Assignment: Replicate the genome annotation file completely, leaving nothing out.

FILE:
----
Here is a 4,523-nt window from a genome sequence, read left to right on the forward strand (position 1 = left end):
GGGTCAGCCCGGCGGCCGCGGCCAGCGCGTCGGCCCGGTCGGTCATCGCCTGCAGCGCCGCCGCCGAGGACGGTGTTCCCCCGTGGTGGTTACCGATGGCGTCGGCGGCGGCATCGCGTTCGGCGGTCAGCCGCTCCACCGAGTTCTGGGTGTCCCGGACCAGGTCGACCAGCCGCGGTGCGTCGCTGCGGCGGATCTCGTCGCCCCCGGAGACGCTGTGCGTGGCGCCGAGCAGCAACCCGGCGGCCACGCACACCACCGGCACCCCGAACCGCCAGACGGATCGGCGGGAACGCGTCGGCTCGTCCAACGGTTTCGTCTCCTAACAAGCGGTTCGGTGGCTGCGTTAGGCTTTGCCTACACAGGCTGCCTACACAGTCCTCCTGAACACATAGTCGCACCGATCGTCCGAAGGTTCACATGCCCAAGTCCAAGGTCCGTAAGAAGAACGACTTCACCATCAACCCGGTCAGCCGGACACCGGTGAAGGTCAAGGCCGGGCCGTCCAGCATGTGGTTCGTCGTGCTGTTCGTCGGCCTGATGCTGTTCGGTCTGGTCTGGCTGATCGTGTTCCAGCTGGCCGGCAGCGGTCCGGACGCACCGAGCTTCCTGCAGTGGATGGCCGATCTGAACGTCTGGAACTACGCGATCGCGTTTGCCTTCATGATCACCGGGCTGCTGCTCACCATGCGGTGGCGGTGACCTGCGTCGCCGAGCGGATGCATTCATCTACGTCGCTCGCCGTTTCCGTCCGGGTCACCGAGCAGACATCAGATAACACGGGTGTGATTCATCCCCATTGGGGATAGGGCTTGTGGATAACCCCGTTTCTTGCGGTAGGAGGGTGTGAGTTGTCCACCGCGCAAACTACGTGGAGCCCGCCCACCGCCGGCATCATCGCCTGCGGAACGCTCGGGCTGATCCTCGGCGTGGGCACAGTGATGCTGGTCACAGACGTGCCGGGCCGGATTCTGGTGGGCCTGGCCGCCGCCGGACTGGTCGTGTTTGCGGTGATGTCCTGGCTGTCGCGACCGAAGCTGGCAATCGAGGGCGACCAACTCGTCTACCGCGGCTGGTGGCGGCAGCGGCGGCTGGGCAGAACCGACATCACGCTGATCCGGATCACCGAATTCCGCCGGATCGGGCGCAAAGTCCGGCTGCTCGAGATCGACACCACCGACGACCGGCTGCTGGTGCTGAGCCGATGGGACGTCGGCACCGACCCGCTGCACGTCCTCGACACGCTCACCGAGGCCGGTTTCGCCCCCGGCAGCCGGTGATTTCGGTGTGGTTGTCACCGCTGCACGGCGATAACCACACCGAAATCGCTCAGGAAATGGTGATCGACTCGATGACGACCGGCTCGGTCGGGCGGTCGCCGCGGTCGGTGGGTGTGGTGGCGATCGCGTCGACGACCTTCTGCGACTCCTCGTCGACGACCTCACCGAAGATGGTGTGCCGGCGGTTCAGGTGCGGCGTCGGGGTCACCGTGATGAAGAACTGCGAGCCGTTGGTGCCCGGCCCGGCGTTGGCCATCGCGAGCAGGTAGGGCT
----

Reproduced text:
Here is a 4,523-nt window from a genome sequence, read left to right on the forward strand (position 1 = left end):
GGGTCAGCCCGGCGGCCGCGGCCAGCGCGTCGGCCCGGTCGGTCATCGCCTGCAGCGCCGCCGCCGAGGACGGTGTTCCCCCGTGGTGGTTACCGATGGCGTCGGCGGCGGCATCGCGTTCGGCGGTCAGCCGCTCCACCGAGTTCTGGGTGTCCCGGACCAGGTCGACCAGCCGCGGTGCGTCGCTGCGGCGGATCTCGTCGCCCCCGGAGACGCTGTGCGTGGCGCCGAGCAGCAACCCGGCGGCCACGCACACCACCGGCACCCCGAACCGCCAGACGGATCGGCGGGAACGCGTCGGCTCGTCCAACGGTTTCGTCTCCTAACAAGCGGTTCGGTGGCTGCGTTAGGCTTTGCCTACACAGGCTGCCTACACAGTCCTCCTGAACACATAGTCGCACCGATCGTCCGAAGGTTCACATGCCCAAGTCCAAGGTCCGTAAGAAGAACGACTTCACCATCAACCCGGTCAGCCGGACACCGGTGAAGGTCAAGGCCGGGCCGTCCAGCATGTGGTTCGTCGTGCTGTTCGTCGGCCTGATGCTGTTCGGTCTGGTCTGGCTGATCGTGTTCCAGCTGGCCGGCAGCGGTCCGGACGCACCGAGCTTCCTGCAGTGGATGGCCGATCTGAACGTCTGGAACTACGCGATCGCGTTTGCCTTCATGATCACCGGGCTGCTGCTCACCATGCGGTGGCGGTGACCTGCGTCGCCGAGCGGATGCATTCATCTACGTCGCTCGCCGTTTCCGTCCGGGTCACCGAGCAGACATCAGATAACACGGGTGTGATTCATCCCCATTGGGGATAGGGCTTGTGGATAACCCCGTTTCTTGCGGTAGGAGGGTGTGAGTTGTCCACCGCGCAAACTACGTGGAGCCCGCCCACCGCCGGCATCATCGCCTGCGGAACGCTCGGGCTGATCCTCGGCGTGGGCACAGTGATGCTGGTCACAGACGTGCCGGGCCGGATTCTGGTGGGCCTGGCCGCCGCCGGACTGGTCGTGTTTGCGGTGATGTCCTGGCTGTCGCGACCGAAGCTGGCAATCGAGGGCGACCAACTCGTCTACCGCGGCTGGTGGCGGCAGCGGCGGCTGGGCAGAACCGACATCACGCTGATCCGGATCACCGAATTCCGCCGGATCGGGCGCAAAGTCCGGCTGCTCGAGATCGACACCACCGACGACCGGCTGCTGGTGCTGAGCCGATGGGACGTCGGCACCGACCCGCTGCACGTCCTCGACACGCTCACCGAGGCCGGTTTCGCCCCCGGCAGCCGGTGATTTCGGTGTGGTTGTCACCGCTGCACGGCGATAACCACACCGAAATCGCTCAGGAAATGGTGATCGACTCGATGACGACCGGCTCGGTCGGGCGGTCGCCGCGGTCGGTGGGTGTGGTGGCGATCGCGTCGACGACCTTCTGCGACTCCTCGTCGACGACCTCACCGAAGATGGTGTGCCGGCGGTTCAGGTGCGGCGTCGGGGTCACCGTGATGAAGAACTGCGAGCCGTTGGTGCCCGGCCCGGCGTTGGCCATCGCGAGCAGGTAGGGCT